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Indy 500 1927: End of an era

Posted: 4:47 PM, Mar 04, 2016
Updated: 2016-03-04 21:48:58Z
Indy 500 1927: End of an era
Indy 500 1927: End of an era

INDIANAPOLIS -- The 15th International 500-Mile Sweepstakes in 1927 had a full 33-car field for the first time in eight years. 

Defending champ Frank Lockhart started from the pole position and led 110 laps, but 300 miles into the race, as had happened to so many drivers before, his car broke a connecting rod and he wasn't able to finish.

First-time starter George Souders from Lafayette, Ind. was able to go 400 miles before his first pit stop and took the lead with 51 laps remaining. 

He wouldn't look back, taking the checkered flag with an 8-lap margin of victory, the largest since 1913, with an average speed of 97.5 miles per hour.

As if the win itself wasn't enough, Souders became the first driver to complete the entire 500 miles with no help from a riding mechanic or relief driver.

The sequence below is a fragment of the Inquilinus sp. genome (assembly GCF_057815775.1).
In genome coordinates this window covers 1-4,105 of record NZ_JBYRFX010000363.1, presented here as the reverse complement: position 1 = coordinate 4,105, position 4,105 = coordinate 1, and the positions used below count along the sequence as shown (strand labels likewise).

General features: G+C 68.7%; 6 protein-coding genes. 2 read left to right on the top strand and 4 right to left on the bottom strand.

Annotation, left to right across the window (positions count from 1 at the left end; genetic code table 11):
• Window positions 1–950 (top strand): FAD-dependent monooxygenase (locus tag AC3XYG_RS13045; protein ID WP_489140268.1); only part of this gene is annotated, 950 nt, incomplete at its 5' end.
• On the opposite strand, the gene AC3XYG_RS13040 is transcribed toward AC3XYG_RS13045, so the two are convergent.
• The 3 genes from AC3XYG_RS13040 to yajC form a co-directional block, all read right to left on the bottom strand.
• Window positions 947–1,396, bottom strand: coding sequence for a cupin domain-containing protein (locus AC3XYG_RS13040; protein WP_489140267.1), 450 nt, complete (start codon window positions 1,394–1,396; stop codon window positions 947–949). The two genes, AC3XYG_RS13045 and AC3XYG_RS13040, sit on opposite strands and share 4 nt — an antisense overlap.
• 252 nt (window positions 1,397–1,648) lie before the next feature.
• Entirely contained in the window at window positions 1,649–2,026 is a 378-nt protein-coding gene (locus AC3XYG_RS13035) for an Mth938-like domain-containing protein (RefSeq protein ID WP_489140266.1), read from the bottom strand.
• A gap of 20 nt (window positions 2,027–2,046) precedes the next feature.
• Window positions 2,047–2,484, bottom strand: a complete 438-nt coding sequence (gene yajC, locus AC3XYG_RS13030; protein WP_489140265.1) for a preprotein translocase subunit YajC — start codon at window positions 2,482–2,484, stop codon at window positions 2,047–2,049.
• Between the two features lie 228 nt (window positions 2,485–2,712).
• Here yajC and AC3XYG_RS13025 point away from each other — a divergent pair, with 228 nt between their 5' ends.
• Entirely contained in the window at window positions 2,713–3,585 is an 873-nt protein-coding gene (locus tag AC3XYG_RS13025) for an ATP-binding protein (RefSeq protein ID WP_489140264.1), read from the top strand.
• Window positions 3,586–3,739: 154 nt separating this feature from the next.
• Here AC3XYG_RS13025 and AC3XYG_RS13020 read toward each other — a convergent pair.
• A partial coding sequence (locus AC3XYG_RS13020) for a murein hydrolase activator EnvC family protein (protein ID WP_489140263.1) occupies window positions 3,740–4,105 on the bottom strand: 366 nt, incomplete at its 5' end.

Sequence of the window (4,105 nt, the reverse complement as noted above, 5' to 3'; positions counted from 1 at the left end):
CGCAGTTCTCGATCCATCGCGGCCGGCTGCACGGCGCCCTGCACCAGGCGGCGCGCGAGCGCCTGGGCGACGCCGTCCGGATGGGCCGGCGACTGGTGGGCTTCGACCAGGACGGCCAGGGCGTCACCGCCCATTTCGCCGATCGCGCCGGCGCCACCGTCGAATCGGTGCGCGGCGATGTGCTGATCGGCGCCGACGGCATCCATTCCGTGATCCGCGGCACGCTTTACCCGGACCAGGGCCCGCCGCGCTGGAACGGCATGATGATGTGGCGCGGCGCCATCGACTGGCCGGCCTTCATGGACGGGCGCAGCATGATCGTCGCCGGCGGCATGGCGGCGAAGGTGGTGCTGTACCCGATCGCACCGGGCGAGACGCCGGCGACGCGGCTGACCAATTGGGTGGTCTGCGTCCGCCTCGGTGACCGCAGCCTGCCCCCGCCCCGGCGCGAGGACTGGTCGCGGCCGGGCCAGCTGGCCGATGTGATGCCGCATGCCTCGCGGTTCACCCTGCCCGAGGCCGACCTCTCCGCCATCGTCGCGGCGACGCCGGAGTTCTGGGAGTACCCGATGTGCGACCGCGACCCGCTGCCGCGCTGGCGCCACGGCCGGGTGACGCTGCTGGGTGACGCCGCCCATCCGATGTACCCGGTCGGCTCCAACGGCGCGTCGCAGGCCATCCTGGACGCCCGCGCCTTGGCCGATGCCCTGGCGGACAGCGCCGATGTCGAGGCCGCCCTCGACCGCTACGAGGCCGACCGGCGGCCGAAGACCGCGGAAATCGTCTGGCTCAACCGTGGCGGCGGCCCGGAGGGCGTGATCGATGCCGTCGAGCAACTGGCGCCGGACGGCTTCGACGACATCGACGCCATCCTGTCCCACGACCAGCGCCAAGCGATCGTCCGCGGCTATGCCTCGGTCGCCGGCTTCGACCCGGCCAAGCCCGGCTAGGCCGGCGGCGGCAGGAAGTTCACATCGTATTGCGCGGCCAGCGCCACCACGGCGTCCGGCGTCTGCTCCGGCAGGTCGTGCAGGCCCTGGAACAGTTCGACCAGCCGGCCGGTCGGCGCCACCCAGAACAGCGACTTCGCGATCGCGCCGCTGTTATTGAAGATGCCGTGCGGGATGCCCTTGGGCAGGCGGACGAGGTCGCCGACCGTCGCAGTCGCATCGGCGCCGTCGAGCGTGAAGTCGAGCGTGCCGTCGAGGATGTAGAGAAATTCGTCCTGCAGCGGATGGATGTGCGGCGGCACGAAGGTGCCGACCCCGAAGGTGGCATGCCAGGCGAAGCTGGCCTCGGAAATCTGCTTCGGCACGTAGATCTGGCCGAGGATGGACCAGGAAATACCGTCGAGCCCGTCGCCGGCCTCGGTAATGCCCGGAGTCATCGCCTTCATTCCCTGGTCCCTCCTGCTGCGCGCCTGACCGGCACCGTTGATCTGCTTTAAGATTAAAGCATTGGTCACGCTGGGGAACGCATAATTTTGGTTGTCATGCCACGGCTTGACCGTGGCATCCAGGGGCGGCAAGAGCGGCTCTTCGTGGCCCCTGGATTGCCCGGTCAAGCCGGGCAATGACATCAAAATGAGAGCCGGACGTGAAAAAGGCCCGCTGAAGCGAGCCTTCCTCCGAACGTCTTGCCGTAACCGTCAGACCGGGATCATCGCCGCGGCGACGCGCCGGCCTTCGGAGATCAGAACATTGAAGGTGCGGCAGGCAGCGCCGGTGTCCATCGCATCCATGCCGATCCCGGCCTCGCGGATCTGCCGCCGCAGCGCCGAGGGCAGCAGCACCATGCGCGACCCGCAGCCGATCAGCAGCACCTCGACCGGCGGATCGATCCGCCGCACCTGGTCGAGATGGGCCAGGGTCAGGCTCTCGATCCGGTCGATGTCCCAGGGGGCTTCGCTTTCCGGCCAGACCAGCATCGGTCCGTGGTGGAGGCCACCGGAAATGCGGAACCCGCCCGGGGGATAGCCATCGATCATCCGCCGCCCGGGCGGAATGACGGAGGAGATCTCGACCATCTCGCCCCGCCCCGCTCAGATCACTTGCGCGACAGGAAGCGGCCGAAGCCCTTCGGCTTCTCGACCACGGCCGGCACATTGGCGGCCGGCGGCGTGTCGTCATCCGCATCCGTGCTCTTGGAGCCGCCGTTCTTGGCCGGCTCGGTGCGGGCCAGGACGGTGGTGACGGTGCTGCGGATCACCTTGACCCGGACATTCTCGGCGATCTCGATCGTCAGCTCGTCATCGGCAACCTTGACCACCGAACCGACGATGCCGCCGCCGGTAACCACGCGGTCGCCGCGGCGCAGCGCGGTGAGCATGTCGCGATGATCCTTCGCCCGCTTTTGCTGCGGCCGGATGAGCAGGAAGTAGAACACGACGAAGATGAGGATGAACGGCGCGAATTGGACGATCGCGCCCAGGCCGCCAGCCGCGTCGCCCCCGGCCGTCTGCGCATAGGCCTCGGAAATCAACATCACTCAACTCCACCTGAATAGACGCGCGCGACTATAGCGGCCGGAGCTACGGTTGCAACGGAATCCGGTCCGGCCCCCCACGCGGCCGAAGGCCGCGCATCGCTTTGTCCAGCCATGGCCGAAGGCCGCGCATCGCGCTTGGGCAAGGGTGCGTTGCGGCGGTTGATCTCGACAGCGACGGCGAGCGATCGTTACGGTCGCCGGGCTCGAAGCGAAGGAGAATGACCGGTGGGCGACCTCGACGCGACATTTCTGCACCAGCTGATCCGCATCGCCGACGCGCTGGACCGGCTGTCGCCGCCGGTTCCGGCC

It was also in 1927 that the first era of Indianapolis Motor Speedway came to an end. Carl Fisher and James Allison, two of the four original founders of the speedway, sold their stake to Eddie Rickenbacker, the former driver and World War I flying ace. Rickenbacker would operate the speedway until 1945, when he sold it to businessman Tony Hulman.

 

MORE ON THE ROAD TO 100
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